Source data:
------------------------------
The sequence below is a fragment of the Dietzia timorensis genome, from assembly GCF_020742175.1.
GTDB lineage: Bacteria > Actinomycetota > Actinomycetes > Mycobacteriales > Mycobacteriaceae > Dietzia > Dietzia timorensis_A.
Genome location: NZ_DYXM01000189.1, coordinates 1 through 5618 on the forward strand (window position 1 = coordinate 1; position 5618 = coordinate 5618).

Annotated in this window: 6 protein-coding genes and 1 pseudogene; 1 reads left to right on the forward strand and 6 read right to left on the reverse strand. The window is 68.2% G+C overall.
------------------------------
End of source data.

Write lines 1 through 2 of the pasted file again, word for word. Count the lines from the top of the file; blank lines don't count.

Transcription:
The sequence below is a fragment of the Dietzia timorensis genome, from assembly GCF_020742175.1.
GTDB lineage: Bacteria > Actinomycetota > Actinomycetes > Mycobacteriales > Mycobacteriaceae > Dietzia > Dietzia timorensis_A.